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West End Blues - Louis Armstrong

West End Blues

jazz classic jazz new orleans jazz blues louis armstrong

Everyday, somewhere, a trumpet or cornet player tries to render an emulation of Louis Armstrong playing the West End Blues. The version featured here is one of the older examples of Louis Armstrong playing the tune, probably with his Hot Seven in the 1930's. Louis used the tune regularly in concerts. It is his introduction and first chorus are copied verbatim by better practioners of traditional New Orleans Jazz in the US and around the world making this likely the most emulated jazzwork of all time so far. The West End Blues is often accredited to Joe "King" Oliver. King Oliver also was responsible for encouraging a young Louis Armstrong to follow him from New Orleans to Chicago. That move helped bring Armstrong to national attention long before the Twenties were over. Louis recorded the West End Blues several times during his career. A good example of a mature Sachmo playing the tune can be found on the Columbia Ambasador Satch LP/CD. arthurwatalltel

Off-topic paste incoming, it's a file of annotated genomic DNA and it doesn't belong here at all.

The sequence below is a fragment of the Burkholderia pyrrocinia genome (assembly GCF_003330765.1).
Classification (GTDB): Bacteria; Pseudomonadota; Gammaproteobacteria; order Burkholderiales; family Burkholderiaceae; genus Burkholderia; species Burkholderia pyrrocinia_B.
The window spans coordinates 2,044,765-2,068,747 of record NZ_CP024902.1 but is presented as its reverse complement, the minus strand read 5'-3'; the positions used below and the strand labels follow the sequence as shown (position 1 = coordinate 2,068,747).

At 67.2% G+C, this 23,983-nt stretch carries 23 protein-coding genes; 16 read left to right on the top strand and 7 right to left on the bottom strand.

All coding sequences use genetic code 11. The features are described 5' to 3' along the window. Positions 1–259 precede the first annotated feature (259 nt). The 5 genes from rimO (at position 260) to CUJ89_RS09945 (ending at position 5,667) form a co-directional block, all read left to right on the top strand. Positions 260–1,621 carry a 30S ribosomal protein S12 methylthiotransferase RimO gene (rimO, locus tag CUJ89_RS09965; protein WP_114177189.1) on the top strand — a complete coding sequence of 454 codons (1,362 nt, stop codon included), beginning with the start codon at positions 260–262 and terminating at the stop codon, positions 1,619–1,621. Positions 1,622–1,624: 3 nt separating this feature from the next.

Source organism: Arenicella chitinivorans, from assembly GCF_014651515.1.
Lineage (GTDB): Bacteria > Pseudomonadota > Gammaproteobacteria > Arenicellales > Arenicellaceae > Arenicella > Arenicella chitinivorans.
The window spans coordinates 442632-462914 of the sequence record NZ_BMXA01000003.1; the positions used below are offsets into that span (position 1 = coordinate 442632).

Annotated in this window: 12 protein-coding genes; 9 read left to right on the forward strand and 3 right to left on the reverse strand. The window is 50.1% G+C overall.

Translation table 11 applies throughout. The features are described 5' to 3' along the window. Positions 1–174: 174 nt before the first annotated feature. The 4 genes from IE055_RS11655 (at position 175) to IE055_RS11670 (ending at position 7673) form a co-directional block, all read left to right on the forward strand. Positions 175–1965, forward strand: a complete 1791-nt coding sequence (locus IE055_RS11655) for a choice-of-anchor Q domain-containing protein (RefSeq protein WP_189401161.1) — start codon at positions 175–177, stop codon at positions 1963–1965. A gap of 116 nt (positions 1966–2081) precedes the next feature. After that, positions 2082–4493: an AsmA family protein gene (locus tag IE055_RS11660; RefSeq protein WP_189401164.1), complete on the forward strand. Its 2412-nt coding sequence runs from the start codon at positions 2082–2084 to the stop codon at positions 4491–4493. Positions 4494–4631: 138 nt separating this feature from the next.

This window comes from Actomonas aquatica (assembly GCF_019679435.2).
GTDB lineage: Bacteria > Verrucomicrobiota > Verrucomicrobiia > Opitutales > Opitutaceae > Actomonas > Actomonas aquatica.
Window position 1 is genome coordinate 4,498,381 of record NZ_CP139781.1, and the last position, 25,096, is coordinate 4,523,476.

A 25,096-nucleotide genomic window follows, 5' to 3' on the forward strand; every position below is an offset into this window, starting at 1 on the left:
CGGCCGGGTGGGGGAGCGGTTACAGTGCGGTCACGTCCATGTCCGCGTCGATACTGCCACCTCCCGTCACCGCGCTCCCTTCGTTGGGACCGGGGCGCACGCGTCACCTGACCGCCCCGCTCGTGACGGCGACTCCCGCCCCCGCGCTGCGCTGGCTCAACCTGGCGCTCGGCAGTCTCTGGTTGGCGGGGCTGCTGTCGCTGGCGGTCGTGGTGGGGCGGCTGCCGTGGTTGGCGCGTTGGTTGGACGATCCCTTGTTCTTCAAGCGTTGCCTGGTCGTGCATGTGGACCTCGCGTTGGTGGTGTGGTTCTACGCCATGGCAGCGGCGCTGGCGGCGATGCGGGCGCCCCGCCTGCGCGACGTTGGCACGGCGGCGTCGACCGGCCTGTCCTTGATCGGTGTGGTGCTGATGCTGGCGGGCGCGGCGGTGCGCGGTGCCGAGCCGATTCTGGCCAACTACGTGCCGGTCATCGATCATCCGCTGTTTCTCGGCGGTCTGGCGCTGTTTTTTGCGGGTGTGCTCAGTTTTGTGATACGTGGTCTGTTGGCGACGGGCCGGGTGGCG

Louis Armstrong (August 4, 1901 - July 6, 1971) nicknamed Satchmo or Pops, was an American jazz trumpeter and singer from New Orleans, Louisiana. Coming to prominence in the 1920s as an inventive trumpet and cornet player, Armstrong was a foundational influence in jazz, shifting the focus of the music from collective improvisation to solo performance. With his instantly-recognizable gravelly voice, Armstrong was also an influential singer, demonstrating great dexterity as an improviser Show more ...

West End Blues - Louis Armstrong

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